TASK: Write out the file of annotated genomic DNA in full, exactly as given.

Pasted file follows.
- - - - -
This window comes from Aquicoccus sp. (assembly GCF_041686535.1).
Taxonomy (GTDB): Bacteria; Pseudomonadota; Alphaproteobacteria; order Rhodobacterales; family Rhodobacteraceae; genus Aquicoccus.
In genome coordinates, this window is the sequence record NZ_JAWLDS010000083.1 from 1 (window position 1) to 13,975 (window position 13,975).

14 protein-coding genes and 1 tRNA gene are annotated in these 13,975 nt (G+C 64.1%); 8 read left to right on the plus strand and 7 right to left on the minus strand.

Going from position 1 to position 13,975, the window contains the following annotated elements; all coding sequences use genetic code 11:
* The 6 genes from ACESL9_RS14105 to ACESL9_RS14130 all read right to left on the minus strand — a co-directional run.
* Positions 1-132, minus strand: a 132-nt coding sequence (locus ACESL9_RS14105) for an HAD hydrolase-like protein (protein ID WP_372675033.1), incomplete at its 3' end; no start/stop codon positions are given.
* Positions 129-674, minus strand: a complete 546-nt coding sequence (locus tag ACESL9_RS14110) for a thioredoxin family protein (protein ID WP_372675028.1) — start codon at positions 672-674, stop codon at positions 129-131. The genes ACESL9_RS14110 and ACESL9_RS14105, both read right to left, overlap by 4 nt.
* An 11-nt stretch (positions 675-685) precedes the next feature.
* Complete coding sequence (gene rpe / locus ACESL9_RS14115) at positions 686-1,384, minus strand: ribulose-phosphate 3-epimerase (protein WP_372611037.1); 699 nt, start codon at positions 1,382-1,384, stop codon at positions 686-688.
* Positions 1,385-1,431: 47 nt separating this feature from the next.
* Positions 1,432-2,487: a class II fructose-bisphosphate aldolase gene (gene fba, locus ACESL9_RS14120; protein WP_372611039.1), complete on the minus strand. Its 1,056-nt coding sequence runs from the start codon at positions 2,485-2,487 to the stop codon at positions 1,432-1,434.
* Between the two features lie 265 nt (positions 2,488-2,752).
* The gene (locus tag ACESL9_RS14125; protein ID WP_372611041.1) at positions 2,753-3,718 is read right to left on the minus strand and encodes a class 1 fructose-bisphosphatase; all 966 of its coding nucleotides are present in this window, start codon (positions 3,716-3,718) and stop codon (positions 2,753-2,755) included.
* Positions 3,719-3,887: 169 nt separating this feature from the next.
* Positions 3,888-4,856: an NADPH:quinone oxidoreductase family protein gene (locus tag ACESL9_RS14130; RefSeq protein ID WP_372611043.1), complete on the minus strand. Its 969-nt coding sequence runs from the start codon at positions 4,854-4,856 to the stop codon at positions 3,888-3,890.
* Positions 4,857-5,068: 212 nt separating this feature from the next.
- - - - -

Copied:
This window comes from Aquicoccus sp. (assembly GCF_041686535.1).
Taxonomy (GTDB): Bacteria; Pseudomonadota; Alphaproteobacteria; order Rhodobacterales; family Rhodobacteraceae; genus Aquicoccus.
In genome coordinates, this window is the sequence record NZ_JAWLDS010000083.1 from 1 (window position 1) to 13,975 (window position 13,975).

14 protein-coding genes and 1 tRNA gene are annotated in these 13,975 nt (G+C 64.1%); 8 read left to right on the plus strand and 7 right to left on the minus strand.

Going from position 1 to position 13,975, the window contains the following annotated elements; all coding sequences use genetic code 11:
* The 6 genes from ACESL9_RS14105 to ACESL9_RS14130 all read right to left on the minus strand — a co-directional run.
* Positions 1-132, minus strand: a 132-nt coding sequence (locus ACESL9_RS14105) for an HAD hydrolase-like protein (protein ID WP_372675033.1), incomplete at its 3' end; no start/stop codon positions are given.
* Positions 129-674, minus strand: a complete 546-nt coding sequence (locus tag ACESL9_RS14110) for a thioredoxin family protein (protein ID WP_372675028.1) — start codon at positions 672-674, stop codon at positions 129-131. The genes ACESL9_RS14110 and ACESL9_RS14105, both read right to left, overlap by 4 nt.
* An 11-nt stretch (positions 675-685) precedes the next feature.
* Complete coding sequence (gene rpe / locus ACESL9_RS14115) at positions 686-1,384, minus strand: ribulose-phosphate 3-epimerase (protein WP_372611037.1); 699 nt, start codon at positions 1,382-1,384, stop codon at positions 686-688.
* Positions 1,385-1,431: 47 nt separating this feature from the next.
* Positions 1,432-2,487: a class II fructose-bisphosphate aldolase gene (gene fba, locus ACESL9_RS14120; protein WP_372611039.1), complete on the minus strand. Its 1,056-nt coding sequence runs from the start codon at positions 2,485-2,487 to the stop codon at positions 1,432-1,434.
* Between the two features lie 265 nt (positions 2,488-2,752).
* The gene (locus tag ACESL9_RS14125; protein ID WP_372611041.1) at positions 2,753-3,718 is read right to left on the minus strand and encodes a class 1 fructose-bisphosphatase; all 966 of its coding nucleotides are present in this window, start codon (positions 3,716-3,718) and stop codon (positions 2,753-2,755) included.
* Positions 3,719-3,887: 169 nt separating this feature from the next.
* Positions 3,888-4,856: an NADPH:quinone oxidoreductase family protein gene (locus tag ACESL9_RS14130; RefSeq protein ID WP_372611043.1), complete on the minus strand. Its 969-nt coding sequence runs from the start codon at positions 4,854-4,856 to the stop codon at positions 3,888-3,890.
* Positions 4,857-5,068: 212 nt separating this feature from the next.